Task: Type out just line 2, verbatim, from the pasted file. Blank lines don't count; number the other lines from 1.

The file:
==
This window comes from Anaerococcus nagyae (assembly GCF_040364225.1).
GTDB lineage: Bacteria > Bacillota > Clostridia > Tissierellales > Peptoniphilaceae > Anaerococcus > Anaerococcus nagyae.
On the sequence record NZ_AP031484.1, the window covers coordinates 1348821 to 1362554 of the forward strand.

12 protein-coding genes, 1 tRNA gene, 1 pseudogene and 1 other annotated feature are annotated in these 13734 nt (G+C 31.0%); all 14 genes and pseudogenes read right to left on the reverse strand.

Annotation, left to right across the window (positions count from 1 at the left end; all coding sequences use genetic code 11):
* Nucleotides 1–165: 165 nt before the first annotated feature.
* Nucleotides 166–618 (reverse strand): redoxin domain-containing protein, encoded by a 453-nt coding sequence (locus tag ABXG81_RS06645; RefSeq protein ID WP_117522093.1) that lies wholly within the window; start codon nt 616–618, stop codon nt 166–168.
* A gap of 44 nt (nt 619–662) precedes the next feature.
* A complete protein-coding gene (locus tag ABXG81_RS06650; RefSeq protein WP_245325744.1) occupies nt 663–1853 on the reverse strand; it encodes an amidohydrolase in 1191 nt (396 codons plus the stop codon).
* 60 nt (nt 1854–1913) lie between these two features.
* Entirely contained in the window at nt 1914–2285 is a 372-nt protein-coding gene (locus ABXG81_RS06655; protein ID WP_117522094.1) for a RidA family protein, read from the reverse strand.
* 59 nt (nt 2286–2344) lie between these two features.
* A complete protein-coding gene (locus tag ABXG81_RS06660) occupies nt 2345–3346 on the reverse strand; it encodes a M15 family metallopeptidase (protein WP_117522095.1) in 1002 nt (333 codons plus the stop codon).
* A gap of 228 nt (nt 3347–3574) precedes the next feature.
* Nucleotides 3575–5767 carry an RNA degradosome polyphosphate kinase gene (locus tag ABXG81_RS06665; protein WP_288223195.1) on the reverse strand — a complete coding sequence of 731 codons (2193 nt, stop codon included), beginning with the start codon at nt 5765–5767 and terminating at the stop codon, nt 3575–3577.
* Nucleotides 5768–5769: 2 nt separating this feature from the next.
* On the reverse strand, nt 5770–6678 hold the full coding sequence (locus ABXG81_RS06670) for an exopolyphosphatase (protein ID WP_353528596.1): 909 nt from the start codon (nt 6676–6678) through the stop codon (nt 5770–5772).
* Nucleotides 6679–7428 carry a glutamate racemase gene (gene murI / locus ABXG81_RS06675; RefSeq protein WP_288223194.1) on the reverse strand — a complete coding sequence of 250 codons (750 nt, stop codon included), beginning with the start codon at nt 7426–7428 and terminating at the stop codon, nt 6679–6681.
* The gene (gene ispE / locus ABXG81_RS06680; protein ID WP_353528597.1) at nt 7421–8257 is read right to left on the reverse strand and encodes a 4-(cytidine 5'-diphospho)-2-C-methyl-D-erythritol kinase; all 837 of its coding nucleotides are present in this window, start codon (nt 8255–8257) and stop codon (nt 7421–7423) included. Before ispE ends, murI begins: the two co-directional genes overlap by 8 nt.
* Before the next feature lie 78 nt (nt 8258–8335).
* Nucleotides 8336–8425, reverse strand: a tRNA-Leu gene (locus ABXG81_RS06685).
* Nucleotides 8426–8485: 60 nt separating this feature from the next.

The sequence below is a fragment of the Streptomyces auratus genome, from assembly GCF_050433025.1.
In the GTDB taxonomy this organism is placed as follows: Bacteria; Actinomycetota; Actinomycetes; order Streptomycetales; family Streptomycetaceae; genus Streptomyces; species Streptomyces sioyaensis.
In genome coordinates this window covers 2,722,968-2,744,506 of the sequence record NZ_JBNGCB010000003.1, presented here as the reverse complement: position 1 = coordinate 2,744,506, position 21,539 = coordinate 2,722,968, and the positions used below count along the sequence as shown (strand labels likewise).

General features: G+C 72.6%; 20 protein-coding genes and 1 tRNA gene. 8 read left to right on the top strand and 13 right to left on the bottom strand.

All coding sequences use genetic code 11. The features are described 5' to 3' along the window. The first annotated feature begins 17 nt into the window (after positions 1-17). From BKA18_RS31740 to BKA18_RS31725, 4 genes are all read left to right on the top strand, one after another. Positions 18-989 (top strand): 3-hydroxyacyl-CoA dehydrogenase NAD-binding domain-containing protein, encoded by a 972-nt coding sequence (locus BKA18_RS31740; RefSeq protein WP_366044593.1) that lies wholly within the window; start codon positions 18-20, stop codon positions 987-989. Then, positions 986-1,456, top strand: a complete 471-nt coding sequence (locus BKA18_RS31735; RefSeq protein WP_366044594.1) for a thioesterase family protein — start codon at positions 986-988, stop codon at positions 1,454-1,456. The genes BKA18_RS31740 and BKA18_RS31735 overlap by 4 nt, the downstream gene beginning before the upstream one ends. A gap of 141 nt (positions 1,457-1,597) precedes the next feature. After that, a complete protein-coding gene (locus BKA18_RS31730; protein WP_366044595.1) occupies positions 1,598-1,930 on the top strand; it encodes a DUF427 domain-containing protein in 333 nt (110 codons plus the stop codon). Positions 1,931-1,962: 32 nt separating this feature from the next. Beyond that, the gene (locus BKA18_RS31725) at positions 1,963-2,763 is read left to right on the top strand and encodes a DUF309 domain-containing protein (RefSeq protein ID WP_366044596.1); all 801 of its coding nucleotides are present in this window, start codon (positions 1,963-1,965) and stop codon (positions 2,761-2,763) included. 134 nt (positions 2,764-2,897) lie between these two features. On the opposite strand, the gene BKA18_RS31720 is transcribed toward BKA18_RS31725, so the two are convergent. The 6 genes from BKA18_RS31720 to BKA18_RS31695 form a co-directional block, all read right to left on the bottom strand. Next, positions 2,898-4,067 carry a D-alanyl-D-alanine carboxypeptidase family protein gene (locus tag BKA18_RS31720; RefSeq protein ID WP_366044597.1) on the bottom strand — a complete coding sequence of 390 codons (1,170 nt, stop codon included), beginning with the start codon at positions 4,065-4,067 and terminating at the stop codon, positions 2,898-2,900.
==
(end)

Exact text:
GTDB lineage: Bacteria > Bacillota > Clostridia > Tissierellales > Peptoniphilaceae > Anaerococcus > Anaerococcus nagyae.